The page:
Monday, 30 April 2012

New comics frontier awaits, Colin Goh

By Colin Goh, The Straits Times, 29 Apr 2012

A few days ago, I was informed that my column will end on May 13 (see below). To me, that e-mail was the proverbial Fall of the Other Shoe that I'd been anticipating for ages.

When The Straits Times first approached me to write a column, I was sceptical. At the time, as the public face of and an outspoken advocate of Singlish, I was somewhat controversial. 'It's probably a joke, so I'll accept,' I told the Wife. 'Anyway, I'm sure they'll fire me after two months.' That was in 2003.

I'm not very sentimental about letting go of this column. Nine years is a pretty long time to be doing anything. I'm grateful for having been given the privilege to air my views in the country's flagship paper, despite disagreeing, often publicly, with its official stance on many issues. I've learnt over the years that The Straits Times is not quite the monolithic state newsletter as its detractors claim and its journalists are not all yes-sir- yes-sir-three-bags-full-sir types. Like any media company nowadays, it is a complex organisation buffeted by even more complex forces.

The ending of this column has also come, felicitously, as I am about to launch into a brand-new phase of my life. I say brand-new, but ironically, it involves returning to my first love - cartoons and comics.

In a few days, I will be flying to California to attend the official launch by HarperCollins of a book for which I drew all the cartoons: Search Inside Yourself by Tan Chade Meng which boasts a foreword by Daniel Goleman, the authority on emotional intelligence, as well as endorsements from the Dalai Lama and former US president Jimmy Carter.

It is based on the programme that Meng runs at Google, where his official title is Jolly Good Fellow (which nobody can deny), and whose aim is to cultivate one's emotional intelligence as a first step to creating better world conditions. Working on the book was a life-changing experience, firstly, because the scientific data Meng cites showed me what an emotional moron I've been all this time, and secondly, while crafting the cartoons, I was reminded how I really, really enjoyed drawing comics.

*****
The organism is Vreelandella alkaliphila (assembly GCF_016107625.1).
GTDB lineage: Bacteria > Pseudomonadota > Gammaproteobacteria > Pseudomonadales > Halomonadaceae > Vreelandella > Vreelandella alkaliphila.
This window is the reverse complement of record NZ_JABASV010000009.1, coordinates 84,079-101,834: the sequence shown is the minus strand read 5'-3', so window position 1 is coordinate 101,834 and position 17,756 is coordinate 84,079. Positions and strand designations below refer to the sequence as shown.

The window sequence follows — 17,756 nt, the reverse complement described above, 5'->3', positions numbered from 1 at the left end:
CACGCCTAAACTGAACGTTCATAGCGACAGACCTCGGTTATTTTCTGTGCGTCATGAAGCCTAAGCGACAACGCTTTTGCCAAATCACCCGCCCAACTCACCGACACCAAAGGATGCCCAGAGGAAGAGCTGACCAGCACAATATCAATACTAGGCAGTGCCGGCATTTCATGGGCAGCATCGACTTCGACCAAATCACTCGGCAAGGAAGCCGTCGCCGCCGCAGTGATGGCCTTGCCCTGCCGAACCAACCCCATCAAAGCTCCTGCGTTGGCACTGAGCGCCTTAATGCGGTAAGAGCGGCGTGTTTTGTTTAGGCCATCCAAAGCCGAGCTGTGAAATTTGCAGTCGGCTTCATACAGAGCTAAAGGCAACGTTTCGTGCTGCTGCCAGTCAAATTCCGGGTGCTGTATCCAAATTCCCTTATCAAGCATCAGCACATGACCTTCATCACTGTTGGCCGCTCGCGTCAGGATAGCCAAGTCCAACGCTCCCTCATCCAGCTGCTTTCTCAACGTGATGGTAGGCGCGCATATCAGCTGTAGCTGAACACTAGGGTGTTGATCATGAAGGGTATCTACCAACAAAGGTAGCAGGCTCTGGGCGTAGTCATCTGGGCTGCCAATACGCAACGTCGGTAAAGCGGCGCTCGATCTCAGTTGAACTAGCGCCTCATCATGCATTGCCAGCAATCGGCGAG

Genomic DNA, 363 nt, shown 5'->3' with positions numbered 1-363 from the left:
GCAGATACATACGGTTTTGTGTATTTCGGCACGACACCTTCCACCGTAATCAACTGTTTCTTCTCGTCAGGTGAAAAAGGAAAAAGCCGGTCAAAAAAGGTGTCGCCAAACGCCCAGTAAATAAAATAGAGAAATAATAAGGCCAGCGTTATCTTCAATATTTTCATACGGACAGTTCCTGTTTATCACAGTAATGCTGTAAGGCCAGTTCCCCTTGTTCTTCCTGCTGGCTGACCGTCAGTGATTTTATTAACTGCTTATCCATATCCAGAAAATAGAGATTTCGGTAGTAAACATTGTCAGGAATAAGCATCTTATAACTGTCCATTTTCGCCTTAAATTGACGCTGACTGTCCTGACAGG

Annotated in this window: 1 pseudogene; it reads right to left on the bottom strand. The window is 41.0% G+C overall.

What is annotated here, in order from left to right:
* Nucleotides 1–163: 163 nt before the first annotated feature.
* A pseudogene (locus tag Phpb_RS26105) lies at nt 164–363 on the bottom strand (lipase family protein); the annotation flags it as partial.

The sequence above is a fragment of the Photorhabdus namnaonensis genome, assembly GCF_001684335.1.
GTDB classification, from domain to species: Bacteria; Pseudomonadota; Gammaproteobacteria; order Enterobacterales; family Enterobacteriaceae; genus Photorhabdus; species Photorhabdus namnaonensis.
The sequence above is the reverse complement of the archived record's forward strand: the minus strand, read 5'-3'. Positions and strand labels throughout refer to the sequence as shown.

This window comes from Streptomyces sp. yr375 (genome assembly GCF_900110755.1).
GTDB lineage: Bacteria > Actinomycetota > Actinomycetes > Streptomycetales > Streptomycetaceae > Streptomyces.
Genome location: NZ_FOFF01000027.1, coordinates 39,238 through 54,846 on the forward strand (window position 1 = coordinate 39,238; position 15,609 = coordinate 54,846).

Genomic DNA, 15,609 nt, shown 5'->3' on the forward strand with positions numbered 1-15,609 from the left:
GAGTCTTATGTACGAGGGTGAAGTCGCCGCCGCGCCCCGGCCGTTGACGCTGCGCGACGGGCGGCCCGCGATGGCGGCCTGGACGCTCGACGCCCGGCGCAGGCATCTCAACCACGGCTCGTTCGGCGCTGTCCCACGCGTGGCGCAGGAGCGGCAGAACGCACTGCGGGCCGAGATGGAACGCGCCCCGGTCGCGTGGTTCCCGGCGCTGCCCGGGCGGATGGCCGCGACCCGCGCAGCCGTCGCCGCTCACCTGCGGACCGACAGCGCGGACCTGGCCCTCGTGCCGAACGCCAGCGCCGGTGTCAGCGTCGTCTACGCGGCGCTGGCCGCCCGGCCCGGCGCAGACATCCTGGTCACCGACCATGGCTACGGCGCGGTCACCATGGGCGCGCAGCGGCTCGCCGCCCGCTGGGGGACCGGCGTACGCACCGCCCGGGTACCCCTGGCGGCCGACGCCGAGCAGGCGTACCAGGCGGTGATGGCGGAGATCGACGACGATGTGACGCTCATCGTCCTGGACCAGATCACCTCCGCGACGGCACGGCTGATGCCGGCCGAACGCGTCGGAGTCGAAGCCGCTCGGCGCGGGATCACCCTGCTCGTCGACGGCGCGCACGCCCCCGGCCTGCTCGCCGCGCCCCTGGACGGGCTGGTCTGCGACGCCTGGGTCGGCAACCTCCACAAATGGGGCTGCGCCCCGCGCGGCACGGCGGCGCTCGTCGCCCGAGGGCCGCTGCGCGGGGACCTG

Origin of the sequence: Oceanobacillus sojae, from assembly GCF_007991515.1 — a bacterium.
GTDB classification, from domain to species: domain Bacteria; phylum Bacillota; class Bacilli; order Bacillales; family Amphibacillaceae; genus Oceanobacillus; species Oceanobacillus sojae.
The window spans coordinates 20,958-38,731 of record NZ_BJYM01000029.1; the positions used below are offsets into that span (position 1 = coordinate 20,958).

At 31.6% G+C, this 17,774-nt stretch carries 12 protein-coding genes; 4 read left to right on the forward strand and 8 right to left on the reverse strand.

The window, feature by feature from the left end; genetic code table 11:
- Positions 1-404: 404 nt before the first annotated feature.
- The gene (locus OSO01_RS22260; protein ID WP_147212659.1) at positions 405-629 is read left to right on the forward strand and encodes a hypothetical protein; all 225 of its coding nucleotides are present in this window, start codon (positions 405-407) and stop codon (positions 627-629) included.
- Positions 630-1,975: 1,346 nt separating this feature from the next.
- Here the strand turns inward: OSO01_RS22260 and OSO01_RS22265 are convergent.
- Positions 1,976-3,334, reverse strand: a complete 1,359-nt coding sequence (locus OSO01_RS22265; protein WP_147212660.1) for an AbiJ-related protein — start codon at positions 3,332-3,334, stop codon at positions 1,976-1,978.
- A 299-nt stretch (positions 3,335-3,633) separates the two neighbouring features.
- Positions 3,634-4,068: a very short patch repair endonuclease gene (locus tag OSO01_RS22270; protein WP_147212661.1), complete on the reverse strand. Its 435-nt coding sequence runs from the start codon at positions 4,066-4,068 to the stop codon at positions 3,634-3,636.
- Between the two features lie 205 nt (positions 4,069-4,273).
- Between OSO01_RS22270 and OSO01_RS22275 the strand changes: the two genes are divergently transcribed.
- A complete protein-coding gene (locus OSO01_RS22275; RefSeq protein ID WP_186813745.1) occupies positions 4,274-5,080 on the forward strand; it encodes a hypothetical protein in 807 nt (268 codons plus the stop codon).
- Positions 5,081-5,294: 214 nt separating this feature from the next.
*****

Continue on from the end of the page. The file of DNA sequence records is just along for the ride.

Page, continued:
I'd had some success with film- making but its complicated processes never gave me the same bone-deep satisfaction as comics. Comics were a major reason I'd moved to New York in the first place, but I'd shelved it as a career option when I saw how unfavourable the climate had become for independent creators, a situation that worsened as bookstores, comic shops, publishers, magazines and newspapers started dying like flies. But with the advent of e-books and the iPad, there was a flicker of hope again.

Thanks to the new disintermediating trend, we need not struggle to figure out how to bypass the gatekeepers that guard every media industry here in the US, from publishing to film, or worry about stores keeping our books in stock or inventory piling up in some warehouse. Via Apple's app store, we're selling our comic app directly to readers in more than 50 countries.

But the path ahead is completely enshrouded in fog. There are no precedents to follow and the landscape of e-publishing is constantly shifting. We are also worried how sustainable the business is, considering how people have no trouble shelling out $4 for a cup of coffee, but grumble if an app costs more than 99 cents. Still, as the Wife always says to me: 'When others say dun play-play, that's precisely when we should play.'

Besides, despite the uncertainty, I know that when I sit at my desk and put pencil to paper, I feel a calm I've found nowhere else. It is also the one thing I do that never fails to make Yakuza Baby smile.

The initial response has been very promising. When the legendary X-Men writer Chris Claremont saw our comic app, he exclaimed: 'This is s****** brilliant!' As his groundbreaking Uncanny X-Men was the first comic I ever collected, to hear him say that was the best encouragement I could ever receive.

I had planned to chronicle my adventures in this new business frontier in this column, but I guess to learn more, you will now have to find me on Facebook. That is kind of nice, actually - to have my readers become friends instead.

* Keep up the good fight